We declared the notification_fields dictionary (dict) with key-value pairs of strings and classes declared in the flask_restful.fields module. The keys are the names of the attributes we want to render from the NotificationModel class, and the values are the classes that format and return the value for the field. In the previous code, we worked with the following classes that format and return the value for the specified field in the key:

  • fields.Integer: Outputs an integer value.
  • fields.Url: Generates a string representation of a URL. By default, this class generates a relative URI for the resource that is being requested. The code specifies 'notification_endpoint' for the endpoint argument. This way, the class will use the specified endpoint name. We will declare this endpoint later in the service.py file. We don't want to include the hostname in the generated URI and, therefore, we use the default value for the absolute Boolean attribute, which is False.
  • fields.DateTime: Outputs a formatted date and time string in UTC, in the default RFC 822 format.
  • fields.Boolean: Generates a string representation of a Boolean value.

The 'uri' field uses fields.Url and is related to the specified endpoint instead of being associated with an attribute of the NotificationModel class. It is the only case in which the specified field name doesn't have an attribute in the NotificationModel class. The other strings specified as keys indicate all the attributes we want to be rendered in the output when we use the notification_fields dictionary to make up the final serialized response output.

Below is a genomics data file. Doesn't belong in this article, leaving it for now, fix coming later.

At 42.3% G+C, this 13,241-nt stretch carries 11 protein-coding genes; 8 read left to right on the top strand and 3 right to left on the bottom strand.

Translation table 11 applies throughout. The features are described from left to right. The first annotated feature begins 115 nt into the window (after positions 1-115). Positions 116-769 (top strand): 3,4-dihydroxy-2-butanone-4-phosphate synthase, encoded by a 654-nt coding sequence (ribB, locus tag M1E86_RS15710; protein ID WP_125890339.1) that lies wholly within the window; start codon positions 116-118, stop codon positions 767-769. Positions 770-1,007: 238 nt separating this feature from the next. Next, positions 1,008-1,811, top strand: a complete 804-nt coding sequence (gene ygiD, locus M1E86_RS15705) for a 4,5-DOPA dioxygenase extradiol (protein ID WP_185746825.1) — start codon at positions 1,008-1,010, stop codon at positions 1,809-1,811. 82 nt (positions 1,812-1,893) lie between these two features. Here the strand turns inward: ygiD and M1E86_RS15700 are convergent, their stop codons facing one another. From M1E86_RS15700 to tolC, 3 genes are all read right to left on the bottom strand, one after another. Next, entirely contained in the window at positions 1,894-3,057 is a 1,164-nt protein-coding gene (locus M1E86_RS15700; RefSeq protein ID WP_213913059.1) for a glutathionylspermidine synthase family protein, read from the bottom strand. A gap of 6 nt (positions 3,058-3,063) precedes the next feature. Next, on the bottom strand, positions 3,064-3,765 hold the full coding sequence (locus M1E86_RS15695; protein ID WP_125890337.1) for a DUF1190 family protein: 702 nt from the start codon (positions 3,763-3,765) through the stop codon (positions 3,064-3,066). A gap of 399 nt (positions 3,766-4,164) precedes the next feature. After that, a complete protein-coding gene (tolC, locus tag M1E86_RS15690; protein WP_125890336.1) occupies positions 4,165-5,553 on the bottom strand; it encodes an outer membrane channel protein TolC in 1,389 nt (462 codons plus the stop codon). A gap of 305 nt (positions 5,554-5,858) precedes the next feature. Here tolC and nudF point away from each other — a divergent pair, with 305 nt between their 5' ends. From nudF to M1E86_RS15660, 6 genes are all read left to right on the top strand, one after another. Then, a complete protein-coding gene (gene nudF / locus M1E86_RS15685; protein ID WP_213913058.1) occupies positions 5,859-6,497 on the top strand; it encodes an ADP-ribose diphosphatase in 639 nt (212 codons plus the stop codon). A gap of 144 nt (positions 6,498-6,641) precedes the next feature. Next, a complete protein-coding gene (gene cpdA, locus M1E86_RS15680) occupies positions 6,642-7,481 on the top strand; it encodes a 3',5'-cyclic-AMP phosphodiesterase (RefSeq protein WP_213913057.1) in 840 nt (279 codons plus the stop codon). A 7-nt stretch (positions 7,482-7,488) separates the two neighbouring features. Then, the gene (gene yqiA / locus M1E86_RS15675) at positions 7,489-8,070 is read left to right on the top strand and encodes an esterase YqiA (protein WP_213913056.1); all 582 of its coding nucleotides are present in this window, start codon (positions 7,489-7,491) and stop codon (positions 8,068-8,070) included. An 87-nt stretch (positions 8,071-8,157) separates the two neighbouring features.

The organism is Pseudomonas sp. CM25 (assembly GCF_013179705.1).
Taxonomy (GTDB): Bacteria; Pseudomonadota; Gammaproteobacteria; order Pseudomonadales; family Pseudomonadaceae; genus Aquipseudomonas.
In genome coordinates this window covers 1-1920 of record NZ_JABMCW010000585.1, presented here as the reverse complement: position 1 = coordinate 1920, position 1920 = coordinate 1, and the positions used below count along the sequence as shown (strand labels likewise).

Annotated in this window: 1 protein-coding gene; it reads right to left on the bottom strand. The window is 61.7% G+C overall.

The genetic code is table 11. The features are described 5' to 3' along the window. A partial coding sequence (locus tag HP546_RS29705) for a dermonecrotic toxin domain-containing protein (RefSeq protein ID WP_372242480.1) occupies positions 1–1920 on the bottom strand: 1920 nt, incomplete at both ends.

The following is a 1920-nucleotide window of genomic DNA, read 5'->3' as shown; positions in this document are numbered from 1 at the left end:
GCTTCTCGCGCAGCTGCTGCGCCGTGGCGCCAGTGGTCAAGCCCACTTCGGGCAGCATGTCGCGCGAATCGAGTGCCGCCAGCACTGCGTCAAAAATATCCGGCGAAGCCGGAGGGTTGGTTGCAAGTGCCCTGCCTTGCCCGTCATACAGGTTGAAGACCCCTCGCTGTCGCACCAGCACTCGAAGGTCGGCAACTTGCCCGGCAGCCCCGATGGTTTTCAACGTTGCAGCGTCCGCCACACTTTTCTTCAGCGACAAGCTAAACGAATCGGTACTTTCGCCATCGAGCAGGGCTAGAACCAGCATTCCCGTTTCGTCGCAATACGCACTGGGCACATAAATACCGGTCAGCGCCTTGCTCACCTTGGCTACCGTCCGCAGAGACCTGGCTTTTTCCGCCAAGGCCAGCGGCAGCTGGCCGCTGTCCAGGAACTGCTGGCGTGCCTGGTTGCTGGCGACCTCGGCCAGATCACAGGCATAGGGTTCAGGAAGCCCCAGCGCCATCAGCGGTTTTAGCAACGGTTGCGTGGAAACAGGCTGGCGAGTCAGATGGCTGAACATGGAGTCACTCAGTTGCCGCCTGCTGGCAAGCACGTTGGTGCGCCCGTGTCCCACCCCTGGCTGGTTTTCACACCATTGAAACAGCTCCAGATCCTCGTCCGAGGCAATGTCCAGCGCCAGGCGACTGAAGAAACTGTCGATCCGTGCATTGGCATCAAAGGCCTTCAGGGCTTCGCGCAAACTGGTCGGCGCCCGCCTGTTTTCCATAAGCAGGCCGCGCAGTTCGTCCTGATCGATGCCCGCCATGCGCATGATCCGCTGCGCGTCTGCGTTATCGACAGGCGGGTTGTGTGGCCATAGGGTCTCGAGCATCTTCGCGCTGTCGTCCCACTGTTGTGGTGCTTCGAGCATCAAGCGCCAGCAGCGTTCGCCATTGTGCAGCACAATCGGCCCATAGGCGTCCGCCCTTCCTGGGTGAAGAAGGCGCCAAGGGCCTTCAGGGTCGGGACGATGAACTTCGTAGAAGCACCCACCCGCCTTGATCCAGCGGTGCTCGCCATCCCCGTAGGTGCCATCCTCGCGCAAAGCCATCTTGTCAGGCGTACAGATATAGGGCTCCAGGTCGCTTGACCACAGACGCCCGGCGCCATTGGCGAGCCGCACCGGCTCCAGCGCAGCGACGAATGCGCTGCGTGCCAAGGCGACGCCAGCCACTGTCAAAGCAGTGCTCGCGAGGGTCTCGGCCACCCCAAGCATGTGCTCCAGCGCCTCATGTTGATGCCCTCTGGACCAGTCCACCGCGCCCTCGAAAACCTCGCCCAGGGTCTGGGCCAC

After we declare the notification_fields dictionary, the next line of code creates an instance of the NotificationManager class created previously, named notification_manager. We will use this instance to create, retrieve, and delete NotificationModel instances.

 

 

 

Working with resourceful routing on top of Flask pluggable views


Flask-RESTful uses resources built on top of Flask pluggable views as the main building block for a RESTful API. We just need to create a subclass of the flask_restful.Resource class and declare the methods for each supported HTTP verb.

Note

A subclass of flask_restful.Resource represents a RESTful resource and, therefore, we will have to declare one class to represent the collection of notifications and another one to represent the notification resource.

First, we will create a Notification class that we will use to represent the notification resource. Open the service/service.py file created previously and add the following lines. The code file for the sample is included in the restful_python_2_01_01 folder, in the Flask01/service/service.py file:

class Notification(Resource): 
    def abort_if_notification_not_found(self, id): 
        if id not in notification_manager.notifications: 
            abort( 
                HttpStatus.not_found_404.value,  
                message="Notification {0} doesn't exist".format(id)) 
 
    @marshal_with(notification_fields)def get(self, id): 
        self.abort_if_notification_not_found(id) 
        return notification_manager.get_notification(id) 
 
    def delete(self, id): 
        self.abort_if_notification_not_found(id) 
        notification_manager.delete_notification(id) 
        return '', HttpStatus.no_content_204.value 
 
    @marshal_with(notification_fields)   def patch(self, id): 
        self.abort_if_notification_not_found(id) 
        notification = notification_manager.get_notification(id) 
        parser = reqparse.RequestParser()